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August 1967

Arterial-Venous Aneurysm After Rhinoplastic Surgery

Author Affiliations

Los Angeles
From the departments of rhinology (Dr. Parkes) and surgery (Dr. Griffiths), University of California College of Medicine, Los Angeles.

Arch Otolaryngol. 1967;86(2):197-200. doi:10.1001/archotol.1967.00760050199016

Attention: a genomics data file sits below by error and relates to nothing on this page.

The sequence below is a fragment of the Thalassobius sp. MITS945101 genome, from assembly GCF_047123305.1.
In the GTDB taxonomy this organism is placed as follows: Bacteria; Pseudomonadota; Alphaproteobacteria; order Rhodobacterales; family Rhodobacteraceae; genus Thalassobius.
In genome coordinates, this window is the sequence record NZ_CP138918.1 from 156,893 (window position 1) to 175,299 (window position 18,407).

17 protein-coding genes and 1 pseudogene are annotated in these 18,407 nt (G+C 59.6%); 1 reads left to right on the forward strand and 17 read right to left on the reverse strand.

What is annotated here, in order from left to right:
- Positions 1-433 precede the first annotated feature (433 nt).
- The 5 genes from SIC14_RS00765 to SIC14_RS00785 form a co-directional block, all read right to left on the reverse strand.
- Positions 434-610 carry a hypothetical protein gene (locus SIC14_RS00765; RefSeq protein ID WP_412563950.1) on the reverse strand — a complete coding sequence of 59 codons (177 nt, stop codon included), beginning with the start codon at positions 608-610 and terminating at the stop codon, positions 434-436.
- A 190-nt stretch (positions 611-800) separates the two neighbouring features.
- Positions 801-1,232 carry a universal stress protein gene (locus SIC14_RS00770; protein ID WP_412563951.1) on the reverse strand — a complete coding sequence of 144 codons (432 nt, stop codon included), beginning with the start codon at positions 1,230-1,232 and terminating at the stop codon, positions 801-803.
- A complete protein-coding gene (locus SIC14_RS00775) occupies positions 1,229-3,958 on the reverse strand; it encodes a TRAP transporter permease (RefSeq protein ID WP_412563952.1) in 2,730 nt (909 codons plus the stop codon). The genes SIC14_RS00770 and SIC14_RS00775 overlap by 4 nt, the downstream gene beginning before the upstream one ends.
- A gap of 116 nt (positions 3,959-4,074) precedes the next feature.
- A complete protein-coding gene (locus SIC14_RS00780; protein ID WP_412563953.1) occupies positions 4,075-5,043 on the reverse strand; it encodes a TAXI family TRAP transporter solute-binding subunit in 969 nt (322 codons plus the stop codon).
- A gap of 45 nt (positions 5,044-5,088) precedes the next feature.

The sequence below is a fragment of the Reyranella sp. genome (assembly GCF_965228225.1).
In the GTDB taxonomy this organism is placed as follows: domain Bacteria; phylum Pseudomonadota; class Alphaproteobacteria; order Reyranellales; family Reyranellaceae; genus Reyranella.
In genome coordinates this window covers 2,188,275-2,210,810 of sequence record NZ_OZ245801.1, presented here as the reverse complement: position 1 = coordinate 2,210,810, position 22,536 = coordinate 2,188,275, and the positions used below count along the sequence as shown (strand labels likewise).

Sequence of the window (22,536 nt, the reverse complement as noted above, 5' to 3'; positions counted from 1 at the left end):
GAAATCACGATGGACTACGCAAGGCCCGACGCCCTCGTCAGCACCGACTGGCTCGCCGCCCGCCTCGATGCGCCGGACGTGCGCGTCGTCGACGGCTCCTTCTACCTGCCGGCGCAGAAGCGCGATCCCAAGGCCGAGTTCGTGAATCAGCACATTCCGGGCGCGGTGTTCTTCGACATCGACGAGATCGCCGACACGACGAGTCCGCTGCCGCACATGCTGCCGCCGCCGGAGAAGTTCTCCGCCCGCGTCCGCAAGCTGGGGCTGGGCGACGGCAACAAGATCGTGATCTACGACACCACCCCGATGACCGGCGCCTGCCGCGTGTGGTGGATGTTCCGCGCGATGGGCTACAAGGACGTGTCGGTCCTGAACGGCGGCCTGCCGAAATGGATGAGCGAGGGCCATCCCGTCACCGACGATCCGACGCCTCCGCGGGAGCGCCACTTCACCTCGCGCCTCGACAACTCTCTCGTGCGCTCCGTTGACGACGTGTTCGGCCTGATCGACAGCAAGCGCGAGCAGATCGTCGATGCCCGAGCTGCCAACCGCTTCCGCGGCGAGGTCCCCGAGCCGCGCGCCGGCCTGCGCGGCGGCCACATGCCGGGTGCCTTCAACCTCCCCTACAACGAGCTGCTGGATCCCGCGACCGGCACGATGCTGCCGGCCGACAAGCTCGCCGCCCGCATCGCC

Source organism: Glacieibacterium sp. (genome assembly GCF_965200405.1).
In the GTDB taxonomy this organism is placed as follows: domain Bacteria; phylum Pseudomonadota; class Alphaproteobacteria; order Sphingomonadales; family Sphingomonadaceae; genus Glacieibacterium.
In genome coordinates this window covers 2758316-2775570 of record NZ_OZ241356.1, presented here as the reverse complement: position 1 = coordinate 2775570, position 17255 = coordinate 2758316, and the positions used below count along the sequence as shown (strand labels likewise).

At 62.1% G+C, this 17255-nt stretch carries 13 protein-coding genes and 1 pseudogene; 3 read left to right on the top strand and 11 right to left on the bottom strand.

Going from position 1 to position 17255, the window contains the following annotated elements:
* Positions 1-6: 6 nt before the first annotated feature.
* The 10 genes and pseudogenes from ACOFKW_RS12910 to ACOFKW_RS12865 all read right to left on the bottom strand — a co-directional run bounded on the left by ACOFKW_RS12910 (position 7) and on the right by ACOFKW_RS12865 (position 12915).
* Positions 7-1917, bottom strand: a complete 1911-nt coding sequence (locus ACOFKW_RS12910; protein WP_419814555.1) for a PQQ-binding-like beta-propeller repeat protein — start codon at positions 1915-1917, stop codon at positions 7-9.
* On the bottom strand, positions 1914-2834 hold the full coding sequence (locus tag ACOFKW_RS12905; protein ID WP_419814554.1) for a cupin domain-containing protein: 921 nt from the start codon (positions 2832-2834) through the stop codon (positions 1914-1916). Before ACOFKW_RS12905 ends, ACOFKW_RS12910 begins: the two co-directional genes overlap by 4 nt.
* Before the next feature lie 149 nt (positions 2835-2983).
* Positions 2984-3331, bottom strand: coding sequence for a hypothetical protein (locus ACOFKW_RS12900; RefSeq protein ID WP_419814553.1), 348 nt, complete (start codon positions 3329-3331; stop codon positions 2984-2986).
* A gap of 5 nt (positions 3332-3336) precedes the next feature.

THE DEVELOPMENT of an abnormal arterial-venous communication following injury to an adjacent artery and vein is a well-recognized sequela of operative surgery. This complication has been described following a variety of procedures. These include the en-masse ligature of the superior thyroid artery and vein during thyroidectomy,1 of the uterine artery and vein during hysterectomy,2 of the renal artery and vein during nephrectomy,3 of the geniculate artery and vein during arthrotomy, and of the femoral artery and vein during amputation.4 In addition, the development of a fistula can occur following inadvertent penetration by a surgical instrument of the right common iliac artery and inferior vena cava during intervertebral disc removal,5 by a fixation device through the facial artery and vein during the application of an Anderson splint,6 by the insertion of a Steinmann pin through the anterior tibial artery and vein during fracture fixation,7

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